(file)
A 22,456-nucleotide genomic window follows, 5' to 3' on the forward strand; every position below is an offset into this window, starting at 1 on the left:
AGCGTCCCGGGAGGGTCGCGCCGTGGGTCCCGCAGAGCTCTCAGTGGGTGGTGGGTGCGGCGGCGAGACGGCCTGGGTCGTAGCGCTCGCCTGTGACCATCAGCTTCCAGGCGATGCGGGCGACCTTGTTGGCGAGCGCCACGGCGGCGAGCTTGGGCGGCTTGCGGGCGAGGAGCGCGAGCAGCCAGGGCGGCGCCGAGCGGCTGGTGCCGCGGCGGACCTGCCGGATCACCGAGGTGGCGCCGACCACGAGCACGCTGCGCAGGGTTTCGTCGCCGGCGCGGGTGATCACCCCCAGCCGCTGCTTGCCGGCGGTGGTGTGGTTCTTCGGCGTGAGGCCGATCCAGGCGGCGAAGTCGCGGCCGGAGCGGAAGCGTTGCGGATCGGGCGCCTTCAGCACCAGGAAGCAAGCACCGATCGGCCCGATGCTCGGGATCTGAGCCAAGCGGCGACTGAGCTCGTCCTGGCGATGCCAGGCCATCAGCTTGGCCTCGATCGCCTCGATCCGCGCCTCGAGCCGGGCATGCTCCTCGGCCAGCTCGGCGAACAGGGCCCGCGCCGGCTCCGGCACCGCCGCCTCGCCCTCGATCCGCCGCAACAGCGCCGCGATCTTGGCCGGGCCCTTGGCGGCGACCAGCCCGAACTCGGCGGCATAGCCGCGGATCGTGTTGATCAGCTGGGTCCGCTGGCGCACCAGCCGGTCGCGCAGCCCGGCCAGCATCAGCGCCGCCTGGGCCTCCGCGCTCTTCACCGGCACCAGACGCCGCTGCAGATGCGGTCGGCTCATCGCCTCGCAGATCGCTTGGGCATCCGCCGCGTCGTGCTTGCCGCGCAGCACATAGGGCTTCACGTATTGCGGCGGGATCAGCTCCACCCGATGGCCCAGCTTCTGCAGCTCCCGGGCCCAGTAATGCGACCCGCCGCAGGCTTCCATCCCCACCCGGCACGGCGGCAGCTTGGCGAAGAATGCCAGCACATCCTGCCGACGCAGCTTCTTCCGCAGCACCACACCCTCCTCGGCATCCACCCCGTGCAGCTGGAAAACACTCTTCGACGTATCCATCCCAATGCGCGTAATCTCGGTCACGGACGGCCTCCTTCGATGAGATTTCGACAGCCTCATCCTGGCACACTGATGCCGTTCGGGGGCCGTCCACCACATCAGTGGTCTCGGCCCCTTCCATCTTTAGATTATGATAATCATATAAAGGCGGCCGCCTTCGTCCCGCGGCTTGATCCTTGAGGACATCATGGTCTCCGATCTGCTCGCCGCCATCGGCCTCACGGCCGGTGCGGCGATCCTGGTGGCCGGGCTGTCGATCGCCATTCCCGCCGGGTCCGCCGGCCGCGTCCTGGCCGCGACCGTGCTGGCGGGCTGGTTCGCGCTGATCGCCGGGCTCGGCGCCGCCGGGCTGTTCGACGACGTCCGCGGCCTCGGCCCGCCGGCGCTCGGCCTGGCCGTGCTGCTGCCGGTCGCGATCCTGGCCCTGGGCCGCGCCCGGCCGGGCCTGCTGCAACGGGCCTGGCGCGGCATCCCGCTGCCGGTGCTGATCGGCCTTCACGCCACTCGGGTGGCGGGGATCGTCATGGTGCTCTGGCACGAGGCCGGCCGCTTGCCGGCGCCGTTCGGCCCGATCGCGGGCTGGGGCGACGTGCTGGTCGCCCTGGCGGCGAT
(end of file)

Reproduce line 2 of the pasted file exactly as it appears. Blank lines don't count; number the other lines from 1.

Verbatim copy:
AGCGTCCCGGGAGGGTCGCGCCGTGGGTCCCGCAGAGCTCTCAGTGGGTGGTGGGTGCGGCGGCGAGACGGCCTGGGTCGTAGCGCTCGCCTGTGACCATCAGCTTCCAGGCGATGCGGGCGACCTTGTTGGCGAGCGCCACGGCGGCGAGCTTGGGCGGCTTGCGGGCGAGGAGCGCGAGCAGCCAGGGCGGCGCCGAGCGGCTGGTGCCGCGGCGGACCTGCCGGATCACCGAGGTGGCGCCGACCACGAGCACGCTGCGCAGGGTTTCGTCGCCGGCGCGGGTGATCACCCCCAGCCGCTGCTTGCCGGCGGTGGTGTGGTTCTTCGGCGTGAGGCCGATCCAGGCGGCGAAGTCGCGGCCGGAGCGGAAGCGTTGCGGATCGGGCGCCTTCAGCACCAGGAAGCAAGCACCGATCGGCCCGATGCTCGGGATCTGAGCCAAGCGGCGACTGAGCTCGTCCTGGCGATGCCAGGCCATCAGCTTGGCCTCGATCGCCTCGATCCGCGCCTCGAGCCGGGCATGCTCCTCGGCCAGCTCGGCGAACAGGGCCCGCGCCGGCTCCGGCACCGCCGCCTCGCCCTCGATCCGCCGCAACAGCGCCGCGATCTTGGCCGGGCCCTTGGCGGCGACCAGCCCGAACTCGGCGGCATAGCCGCGGATCGTGTTGATCAGCTGGGTCCGCTGGCGCACCAGCCGGTCGCGCAGCCCGGCCAGCATCAGCGCCGCCTGGGCCTCCGCGCTCTTCACCGGCACCAGACGCCGCTGCAGATGCGGTCGGCTCATCGCCTCGCAGATCGCTTGGGCATCCGCCGCGTCGTGCTTGCCGCGCAGCACATAGGGCTTCACGTATTGCGGCGGGATCAGCTCCACCCGATGGCCCAGCTTCTGCAGCTCCCGGGCCCAGTAATGCGACCCGCCGCAGGCTTCCATCCCCACCCGGCACGGCGGCAGCTTGGCGAAGAATGCCAGCACATCCTGCCGACGCAGCTTCTTCCGCAGCACCACACCCTCCTCGGCATCCACCCCGTGCAGCTGGAAAACACTCTTCGACGTATCCATCCCAATGCGCGTAATCTCGGTCACGGACGGCCTCCTTCGATGAGATTTCGACAGCCTCATCCTGGCACACTGATGCCGTTCGGGGGCCGTCCACCACATCAGTGGTCTCGGCCCCTTCCATCTTTAGATTATGATAATCATATAAAGGCGGCCGCCTTCGTCCCGCGGCTTGATCCTTGAGGACATCATGGTCTCCGATCTGCTCGCCGCCATCGGCCTCACGGCCGGTGCGGCGATCCTGGTGGCCGGGCTGTCGATCGCCATTCCCGCCGGGTCCGCCGGCCGCGTCCTGGCCGCGACCGTGCTGGCGGGCTGGTTCGCGCTGATCGCCGGGCTCGGCGCCGCCGGGCTGTTCGACGACGTCCGCGGCCTCGGCCCGCCGGCGCTCGGCCTGGCCGTGCTGCTGCCGGTCGCGATCCTGGCCCTGGGCCGCGCCCGGCCGGGCCTGCTGCAACGGGCCTGGCGCGGCATCCCGCTGCCGGTGCTGATCGGCCTTCACGCCACTCGGGTGGCGGGGATCGTCATGGTGCTCTGGCACGAGGCCGGCCGCTTGCCGGCGCCGTTCGGCCCGATCGCGGGCTGGGGCGACGTGCTGGTCGCCCTGGCGGCGAT